Indwelling urinary catheter (IDC) factsheet


An indwelling urinary catheter (IDC) is a thin, flexible tube used to drain urine, or wee, from your child’s bladder. 

The IDC is inserted through the urethra, the hole where urine comes out. The tube then goes up into the bladder, the organ that stores urine. 

Your child may need to have an IDC:

  • to help when the bladder is holding too much urine, known as retention
  • if they are having surgery, that will stop them from using the toilet
  • to keep urine away from a wound from surgery.

 About this equipment

Inserting an IDC can feel uncomfortable, but it should not be painful.

Generally, the steps to insert the IDC are:

  1. the area around the urethra is cleaned 
  2. if the catheter is going into a penis, a gel that contains anaesthetic can be used to stop pain
  3. the catheter tube is covered with lubricant, which is a slippery gel
  4. the catheter tube is slowly pushed into the urethra and the bladder.

The IDC is in place when urine starts to drain out of the tube.

Your child’s IDC might also have a small balloon at the end of the tube inside the bladder. After the IDC is inserted, the balloon will be filled with water to help keep it in the correct position.

The tubing outside your child’s body will be connected to a bag to collect the urine. The bag will be taped to the groin, belly, or upper thigh.

Children who wear nappies may not need a urine bag because the urine can drain into the nappy.

 Care of the device

Your child must have good hygiene when they have an IDC to lower the risk of germs getting into the tube and causing infection.

Good hygiene means:

  • washing your hands with soap before and after touching the IDC
  • cleaning around the urethra with warm, soapy water
  • having a shower instead of a bath if they can move around.

Ask your nurse about any items you might need to help wash your child while they have an IDC.

Parents and carers must check the IDC regularly to make sure it drains properly.

You will need to:

  • make sure the tubing sits below where the bladder is
  • check where the tubing and bag are when your child is moving in bed or walking around
  • look for kinks or blockages in the tubing.

Tubing can become blocked or kinked, and the balloon can become deflated. When this happens, your child’s urine might not properly drain into the bag or nappy or leak out onto their clothing.

Let your child’s nurse know as soon as possible if you notice the IDC is not working as it should.

 When to seek help

There is a risk of infection when your child has an IDC. Infection is when germs get into the body and cause illness.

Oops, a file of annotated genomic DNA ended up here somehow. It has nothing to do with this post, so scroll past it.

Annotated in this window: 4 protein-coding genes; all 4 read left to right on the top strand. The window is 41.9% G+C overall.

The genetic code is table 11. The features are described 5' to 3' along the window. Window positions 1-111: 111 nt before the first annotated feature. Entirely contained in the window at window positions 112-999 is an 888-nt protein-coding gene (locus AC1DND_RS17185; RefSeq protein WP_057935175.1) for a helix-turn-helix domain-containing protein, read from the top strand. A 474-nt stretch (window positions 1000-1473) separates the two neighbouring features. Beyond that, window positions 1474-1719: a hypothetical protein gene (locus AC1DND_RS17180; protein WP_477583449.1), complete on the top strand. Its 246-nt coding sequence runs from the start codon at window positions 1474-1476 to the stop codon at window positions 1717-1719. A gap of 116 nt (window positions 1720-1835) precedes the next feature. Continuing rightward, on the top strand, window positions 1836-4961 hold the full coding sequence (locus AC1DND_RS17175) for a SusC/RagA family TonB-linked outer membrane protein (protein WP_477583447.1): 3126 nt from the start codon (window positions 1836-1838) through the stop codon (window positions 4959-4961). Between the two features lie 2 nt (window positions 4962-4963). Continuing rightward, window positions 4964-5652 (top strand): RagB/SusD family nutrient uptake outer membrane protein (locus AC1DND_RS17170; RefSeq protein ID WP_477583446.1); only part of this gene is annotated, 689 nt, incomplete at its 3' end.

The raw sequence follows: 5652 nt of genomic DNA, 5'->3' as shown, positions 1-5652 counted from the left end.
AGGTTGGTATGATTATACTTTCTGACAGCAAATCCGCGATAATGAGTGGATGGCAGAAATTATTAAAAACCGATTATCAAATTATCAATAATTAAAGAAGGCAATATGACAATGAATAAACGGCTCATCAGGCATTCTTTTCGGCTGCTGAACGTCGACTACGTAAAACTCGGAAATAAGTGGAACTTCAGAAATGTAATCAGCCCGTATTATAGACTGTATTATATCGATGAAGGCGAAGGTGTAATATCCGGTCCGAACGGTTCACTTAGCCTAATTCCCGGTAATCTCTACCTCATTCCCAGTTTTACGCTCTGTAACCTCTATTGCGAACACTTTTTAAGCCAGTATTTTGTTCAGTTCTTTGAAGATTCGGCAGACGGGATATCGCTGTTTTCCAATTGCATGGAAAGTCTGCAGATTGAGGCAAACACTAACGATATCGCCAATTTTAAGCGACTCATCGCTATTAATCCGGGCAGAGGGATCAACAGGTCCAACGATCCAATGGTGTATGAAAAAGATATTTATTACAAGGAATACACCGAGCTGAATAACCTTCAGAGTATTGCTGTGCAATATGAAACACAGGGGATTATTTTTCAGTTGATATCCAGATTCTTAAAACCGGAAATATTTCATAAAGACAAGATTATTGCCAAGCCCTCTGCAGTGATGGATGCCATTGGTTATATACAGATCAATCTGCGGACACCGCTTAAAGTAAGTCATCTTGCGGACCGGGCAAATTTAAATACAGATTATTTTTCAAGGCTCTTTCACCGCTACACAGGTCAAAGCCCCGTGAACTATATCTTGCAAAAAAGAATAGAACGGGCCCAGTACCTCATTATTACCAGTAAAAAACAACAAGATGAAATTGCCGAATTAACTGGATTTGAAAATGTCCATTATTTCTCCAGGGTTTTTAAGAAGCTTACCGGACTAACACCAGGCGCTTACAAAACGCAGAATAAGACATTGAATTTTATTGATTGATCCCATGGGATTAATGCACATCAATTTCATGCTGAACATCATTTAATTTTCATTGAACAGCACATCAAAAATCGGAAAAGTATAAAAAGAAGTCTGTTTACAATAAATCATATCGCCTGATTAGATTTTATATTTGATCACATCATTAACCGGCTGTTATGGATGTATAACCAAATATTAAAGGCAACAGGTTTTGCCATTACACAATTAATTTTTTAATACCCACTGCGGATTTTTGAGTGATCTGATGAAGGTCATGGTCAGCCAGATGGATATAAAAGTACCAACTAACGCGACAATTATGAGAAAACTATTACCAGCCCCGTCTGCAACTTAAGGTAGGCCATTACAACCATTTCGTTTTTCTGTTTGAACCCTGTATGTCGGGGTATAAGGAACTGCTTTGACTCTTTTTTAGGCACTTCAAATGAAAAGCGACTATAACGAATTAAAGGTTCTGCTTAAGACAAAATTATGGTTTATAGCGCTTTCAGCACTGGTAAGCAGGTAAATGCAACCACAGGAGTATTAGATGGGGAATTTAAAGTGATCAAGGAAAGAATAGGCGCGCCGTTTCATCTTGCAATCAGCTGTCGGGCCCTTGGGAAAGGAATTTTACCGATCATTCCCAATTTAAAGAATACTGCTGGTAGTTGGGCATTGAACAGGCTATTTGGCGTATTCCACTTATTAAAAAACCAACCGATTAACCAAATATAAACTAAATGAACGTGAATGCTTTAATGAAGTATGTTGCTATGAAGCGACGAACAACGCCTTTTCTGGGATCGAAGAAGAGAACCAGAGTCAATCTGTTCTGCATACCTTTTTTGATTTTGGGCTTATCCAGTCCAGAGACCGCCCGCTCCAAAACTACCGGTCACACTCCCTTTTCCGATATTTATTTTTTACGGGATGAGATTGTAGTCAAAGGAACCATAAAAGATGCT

Signs of infection can include:

  • a fever greater than 38.5°C
  • redness, swelling and discharge around where the tubing goes into the urethra
  • changes in the colour, smell, and thickness of your child’s urine
  • sudden pain
  • bleeding.

Let your child’s nurse know as soon as possible if you notice any signs of infection.


Removing the IDC

An IDC is usually only needed for a short while and will be removed 24-48 hours after it is inserted. The longer your child has an IDC, the higher the risk of getting an infection.

Your child’s treating team will talk to you about options if your child needs an IDC for a longer period.

To remove the IDC:

  1. a nurse will clean the area around the urethra and remove the tape from your child’s skin
  2. the bladder balloon is deflated
  3. the tube is pulled gently until it is out.

The tube should come out smoothly. If there is resistance, your child will need to be seen by a doctor.

After the IDC is removed, your child will need to do a wee on their own within 8-10 hours.

This is to make sure the bladder is working properly. If this doesn’t happen, your child might need another IDC inserted.

Double nappies

Children who wear nappies usually need double nappies when they have an IDC.

The first nappy that sits against your child’s body is used to collect any poo. 

A second nappy will be placed over the first, and the end of the IDC tube will be taped inside so the urine can drain out. 

Layering your child’s nappies will help keep urine away from surgery wounds while they are healing. You will need to check your child’s first nappy regularly for poo.

If your child’s first nappy needs to be changed, remove the nappy and wash the area around the urethra with warm, soapy water before replacing it with a new, clean nappy.

Last updated Tuesday 30th January 2024


This factsheet is provided for general information only. It does not constitute health advice and should not be used to diagnose or treat any health condition.

Please consult with your doctor or other health professional to make sure this information is right for you and/or your child.

The Sydney Children’s Hospitals Network does not accept responsibility for inaccuracies or omissions, the interpretation of the information, or for success or appropriateness of any treatment described in the factsheet.

© Sydney Children’s Hospitals Network 2024